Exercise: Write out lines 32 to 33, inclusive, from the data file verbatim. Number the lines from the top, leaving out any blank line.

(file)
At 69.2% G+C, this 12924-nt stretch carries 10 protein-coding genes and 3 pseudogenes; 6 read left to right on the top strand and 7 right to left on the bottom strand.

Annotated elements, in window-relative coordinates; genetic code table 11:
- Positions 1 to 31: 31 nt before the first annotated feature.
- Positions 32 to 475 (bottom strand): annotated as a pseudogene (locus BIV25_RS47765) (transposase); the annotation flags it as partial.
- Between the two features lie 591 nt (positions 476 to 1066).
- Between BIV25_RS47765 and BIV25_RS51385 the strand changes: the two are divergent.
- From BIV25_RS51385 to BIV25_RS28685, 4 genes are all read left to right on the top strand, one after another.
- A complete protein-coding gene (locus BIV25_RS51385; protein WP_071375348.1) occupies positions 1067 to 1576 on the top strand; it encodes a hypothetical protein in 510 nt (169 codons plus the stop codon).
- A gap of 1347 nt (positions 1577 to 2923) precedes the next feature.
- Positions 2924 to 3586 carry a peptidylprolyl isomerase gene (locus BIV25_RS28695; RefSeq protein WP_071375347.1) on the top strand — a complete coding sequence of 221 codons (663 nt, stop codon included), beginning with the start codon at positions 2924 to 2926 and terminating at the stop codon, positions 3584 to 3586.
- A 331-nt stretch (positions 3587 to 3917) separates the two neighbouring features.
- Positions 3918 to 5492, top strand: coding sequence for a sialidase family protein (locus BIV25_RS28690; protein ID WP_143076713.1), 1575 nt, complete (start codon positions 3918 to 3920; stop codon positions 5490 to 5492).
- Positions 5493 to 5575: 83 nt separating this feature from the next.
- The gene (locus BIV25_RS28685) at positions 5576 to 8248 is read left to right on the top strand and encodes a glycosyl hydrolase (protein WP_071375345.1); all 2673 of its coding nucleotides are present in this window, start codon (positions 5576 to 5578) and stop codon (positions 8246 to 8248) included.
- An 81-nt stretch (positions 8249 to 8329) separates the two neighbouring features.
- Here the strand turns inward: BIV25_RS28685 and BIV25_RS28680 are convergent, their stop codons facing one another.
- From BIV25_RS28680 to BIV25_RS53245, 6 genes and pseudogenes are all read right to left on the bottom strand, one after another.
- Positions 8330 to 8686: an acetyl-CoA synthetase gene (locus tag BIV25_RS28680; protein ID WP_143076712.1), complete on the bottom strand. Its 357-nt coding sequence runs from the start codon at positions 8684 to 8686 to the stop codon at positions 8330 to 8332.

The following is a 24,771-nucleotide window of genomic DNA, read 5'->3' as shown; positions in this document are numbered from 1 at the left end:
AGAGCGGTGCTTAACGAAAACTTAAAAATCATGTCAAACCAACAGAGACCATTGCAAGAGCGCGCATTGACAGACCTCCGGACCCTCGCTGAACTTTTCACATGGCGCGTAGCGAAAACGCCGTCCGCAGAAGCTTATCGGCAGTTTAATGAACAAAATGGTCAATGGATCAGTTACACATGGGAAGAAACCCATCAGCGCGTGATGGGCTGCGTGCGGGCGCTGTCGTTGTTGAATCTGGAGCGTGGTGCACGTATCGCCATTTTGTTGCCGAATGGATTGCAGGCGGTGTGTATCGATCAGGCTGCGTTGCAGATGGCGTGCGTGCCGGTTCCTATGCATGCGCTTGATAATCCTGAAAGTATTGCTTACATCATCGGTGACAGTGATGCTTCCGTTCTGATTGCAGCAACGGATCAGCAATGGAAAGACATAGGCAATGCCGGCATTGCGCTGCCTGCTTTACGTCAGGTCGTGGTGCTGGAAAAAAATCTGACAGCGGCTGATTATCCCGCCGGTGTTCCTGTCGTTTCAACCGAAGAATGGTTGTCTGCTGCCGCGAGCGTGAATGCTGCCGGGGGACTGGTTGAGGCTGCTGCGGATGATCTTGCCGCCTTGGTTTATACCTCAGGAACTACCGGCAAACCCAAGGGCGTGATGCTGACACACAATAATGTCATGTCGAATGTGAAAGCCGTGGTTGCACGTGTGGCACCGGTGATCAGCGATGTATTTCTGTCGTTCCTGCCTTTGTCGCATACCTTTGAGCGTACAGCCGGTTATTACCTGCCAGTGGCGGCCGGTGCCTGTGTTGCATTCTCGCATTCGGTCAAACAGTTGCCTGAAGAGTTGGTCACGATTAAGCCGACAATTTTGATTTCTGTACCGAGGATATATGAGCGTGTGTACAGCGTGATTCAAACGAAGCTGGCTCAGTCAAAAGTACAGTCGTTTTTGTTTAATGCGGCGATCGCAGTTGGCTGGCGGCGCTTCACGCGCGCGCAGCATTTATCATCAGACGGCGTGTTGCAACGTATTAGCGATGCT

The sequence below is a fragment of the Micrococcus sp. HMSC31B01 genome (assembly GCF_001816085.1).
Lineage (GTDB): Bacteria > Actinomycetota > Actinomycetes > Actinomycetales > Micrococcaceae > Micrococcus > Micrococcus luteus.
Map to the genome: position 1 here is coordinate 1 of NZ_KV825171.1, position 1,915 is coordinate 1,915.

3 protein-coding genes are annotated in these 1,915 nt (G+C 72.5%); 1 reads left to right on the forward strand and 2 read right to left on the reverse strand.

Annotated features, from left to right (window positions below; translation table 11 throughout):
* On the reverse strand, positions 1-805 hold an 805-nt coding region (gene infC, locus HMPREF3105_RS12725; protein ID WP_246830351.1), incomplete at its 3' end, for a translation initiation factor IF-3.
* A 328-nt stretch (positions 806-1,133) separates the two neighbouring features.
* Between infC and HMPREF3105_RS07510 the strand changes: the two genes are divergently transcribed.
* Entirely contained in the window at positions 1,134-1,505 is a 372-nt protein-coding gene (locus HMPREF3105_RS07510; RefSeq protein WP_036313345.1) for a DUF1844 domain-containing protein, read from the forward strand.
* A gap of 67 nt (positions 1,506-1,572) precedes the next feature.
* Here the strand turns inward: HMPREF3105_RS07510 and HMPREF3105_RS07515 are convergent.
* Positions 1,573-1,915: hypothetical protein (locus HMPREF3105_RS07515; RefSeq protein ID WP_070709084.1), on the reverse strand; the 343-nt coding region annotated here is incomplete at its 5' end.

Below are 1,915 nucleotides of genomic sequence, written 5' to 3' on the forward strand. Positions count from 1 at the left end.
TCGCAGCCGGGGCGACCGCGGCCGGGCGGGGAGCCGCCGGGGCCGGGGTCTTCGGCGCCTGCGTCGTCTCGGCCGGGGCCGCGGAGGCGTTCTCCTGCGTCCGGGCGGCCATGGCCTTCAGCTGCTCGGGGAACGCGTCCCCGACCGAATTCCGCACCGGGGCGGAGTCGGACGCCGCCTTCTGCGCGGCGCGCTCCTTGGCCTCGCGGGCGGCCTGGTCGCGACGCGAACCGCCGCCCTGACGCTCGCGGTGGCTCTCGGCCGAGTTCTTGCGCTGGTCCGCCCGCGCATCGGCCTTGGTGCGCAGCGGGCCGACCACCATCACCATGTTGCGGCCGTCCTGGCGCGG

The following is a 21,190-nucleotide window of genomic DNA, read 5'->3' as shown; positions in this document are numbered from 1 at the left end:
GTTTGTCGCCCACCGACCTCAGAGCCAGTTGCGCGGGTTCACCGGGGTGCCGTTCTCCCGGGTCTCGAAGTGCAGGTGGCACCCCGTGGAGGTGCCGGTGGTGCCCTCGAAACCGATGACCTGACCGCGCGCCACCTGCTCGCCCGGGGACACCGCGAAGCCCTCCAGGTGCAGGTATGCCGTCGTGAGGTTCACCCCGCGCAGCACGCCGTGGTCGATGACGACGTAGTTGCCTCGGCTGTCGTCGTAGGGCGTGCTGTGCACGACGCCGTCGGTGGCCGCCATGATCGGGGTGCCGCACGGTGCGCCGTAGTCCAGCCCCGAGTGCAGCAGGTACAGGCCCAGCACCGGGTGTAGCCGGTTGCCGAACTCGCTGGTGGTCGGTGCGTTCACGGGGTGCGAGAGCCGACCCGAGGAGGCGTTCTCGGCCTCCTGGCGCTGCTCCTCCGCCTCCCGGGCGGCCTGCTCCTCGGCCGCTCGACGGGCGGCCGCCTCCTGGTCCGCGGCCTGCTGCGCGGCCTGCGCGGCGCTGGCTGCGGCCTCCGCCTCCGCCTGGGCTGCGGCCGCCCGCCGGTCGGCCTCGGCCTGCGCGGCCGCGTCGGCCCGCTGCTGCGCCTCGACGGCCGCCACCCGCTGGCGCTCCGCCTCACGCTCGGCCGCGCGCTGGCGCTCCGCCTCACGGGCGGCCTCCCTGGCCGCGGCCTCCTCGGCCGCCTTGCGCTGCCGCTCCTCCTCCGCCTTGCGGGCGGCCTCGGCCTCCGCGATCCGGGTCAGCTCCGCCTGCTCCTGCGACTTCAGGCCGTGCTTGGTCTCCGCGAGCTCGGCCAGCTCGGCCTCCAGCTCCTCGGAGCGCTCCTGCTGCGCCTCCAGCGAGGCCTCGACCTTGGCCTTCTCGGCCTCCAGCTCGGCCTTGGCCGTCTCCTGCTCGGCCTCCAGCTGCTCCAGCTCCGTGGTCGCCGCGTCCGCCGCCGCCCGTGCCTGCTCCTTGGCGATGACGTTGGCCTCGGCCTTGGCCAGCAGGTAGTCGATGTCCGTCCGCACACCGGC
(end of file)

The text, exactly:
* Positions 1,573-1,915: hypothetical protein (locus HMPREF3105_RS07515; RefSeq protein ID WP_070709084.1), on the reverse strand; the 343-nt coding region annotated here is incomplete at its 5' end.

Below are 1,915 nucleotides of genomic sequence, written 5' to 3' on the forward strand. Positions count from 1 at the left end.